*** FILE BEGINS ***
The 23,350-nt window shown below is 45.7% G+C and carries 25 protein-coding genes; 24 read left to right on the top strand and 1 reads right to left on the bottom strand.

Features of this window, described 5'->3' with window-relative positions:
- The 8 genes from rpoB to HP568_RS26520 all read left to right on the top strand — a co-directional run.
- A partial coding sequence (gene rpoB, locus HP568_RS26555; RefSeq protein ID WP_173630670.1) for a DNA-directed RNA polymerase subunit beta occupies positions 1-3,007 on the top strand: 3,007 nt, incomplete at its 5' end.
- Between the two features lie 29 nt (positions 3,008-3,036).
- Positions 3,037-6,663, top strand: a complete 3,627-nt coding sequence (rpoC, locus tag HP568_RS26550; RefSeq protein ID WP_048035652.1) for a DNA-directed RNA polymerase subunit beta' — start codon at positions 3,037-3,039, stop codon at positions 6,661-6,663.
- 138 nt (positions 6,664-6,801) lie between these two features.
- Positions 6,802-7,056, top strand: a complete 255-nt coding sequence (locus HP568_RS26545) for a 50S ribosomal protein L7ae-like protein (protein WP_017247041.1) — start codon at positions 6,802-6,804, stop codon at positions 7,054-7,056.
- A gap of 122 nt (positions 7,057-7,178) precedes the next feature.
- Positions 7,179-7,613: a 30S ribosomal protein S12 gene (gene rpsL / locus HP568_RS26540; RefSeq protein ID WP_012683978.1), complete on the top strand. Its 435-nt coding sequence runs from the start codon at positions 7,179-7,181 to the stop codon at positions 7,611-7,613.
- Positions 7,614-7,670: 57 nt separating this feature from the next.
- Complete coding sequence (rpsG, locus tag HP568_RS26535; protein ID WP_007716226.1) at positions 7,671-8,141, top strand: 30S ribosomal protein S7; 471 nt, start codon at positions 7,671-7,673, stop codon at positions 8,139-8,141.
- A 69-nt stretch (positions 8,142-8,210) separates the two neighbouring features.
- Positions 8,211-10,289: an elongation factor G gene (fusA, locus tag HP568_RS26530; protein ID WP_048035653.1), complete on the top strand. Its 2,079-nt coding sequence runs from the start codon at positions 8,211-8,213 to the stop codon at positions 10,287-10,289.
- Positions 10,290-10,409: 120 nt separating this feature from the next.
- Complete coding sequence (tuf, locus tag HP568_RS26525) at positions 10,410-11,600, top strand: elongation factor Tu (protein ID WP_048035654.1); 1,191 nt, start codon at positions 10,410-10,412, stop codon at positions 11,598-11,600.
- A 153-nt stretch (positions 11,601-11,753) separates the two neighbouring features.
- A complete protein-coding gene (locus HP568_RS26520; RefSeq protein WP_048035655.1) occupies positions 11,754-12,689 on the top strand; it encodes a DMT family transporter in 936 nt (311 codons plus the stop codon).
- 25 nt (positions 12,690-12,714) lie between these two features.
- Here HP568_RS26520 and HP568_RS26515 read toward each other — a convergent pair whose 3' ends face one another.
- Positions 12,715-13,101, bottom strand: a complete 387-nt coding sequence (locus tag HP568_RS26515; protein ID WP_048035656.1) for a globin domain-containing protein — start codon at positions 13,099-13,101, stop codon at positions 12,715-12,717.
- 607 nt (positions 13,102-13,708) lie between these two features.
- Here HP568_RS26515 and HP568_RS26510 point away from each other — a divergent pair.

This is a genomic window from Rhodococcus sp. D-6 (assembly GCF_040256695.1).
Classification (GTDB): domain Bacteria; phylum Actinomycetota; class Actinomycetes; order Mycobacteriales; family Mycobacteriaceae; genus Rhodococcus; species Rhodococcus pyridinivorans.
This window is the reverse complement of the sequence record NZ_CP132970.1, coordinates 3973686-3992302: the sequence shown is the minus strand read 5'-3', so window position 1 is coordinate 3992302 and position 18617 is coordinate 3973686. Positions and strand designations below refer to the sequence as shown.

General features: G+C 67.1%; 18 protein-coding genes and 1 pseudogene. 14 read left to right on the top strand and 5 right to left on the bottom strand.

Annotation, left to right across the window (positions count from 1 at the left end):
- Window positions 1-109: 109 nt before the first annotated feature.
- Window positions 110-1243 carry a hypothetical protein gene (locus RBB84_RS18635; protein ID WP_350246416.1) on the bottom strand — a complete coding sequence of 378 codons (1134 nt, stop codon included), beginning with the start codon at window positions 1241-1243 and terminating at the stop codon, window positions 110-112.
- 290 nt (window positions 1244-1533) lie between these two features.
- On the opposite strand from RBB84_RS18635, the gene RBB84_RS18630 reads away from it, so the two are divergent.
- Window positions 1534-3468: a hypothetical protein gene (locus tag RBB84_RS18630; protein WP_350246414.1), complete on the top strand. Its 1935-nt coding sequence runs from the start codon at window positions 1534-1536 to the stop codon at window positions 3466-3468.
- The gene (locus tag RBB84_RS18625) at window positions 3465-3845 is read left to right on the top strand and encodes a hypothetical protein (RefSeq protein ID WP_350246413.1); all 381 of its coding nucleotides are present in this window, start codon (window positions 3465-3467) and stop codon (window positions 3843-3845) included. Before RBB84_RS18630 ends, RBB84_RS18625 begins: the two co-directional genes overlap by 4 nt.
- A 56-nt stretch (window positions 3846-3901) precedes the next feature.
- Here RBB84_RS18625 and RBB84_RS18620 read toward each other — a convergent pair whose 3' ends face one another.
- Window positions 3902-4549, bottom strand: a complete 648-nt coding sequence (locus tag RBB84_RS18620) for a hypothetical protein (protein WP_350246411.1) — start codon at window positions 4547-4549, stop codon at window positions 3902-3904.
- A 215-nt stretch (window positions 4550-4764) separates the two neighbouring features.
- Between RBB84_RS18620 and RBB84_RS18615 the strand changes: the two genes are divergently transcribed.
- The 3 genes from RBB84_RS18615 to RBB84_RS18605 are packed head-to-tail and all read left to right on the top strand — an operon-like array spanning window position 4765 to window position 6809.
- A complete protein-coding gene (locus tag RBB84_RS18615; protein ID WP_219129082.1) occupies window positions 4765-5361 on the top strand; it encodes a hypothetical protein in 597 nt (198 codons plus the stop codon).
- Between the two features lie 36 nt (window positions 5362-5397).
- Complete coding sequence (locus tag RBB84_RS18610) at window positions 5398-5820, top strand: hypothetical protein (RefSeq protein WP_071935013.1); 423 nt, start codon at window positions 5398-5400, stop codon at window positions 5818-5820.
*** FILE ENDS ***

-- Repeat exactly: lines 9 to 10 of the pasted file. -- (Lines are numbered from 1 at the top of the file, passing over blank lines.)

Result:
- A gap of 122 nt (positions 7,057-7,178) precedes the next feature.
- Positions 7,179-7,613: a 30S ribosomal protein S12 gene (gene rpsL / locus HP568_RS26540; RefSeq protein ID WP_012683978.1), complete on the top strand. Its 435-nt coding sequence runs from the start codon at positions 7,179-7,181 to the stop codon at positions 7,611-7,613.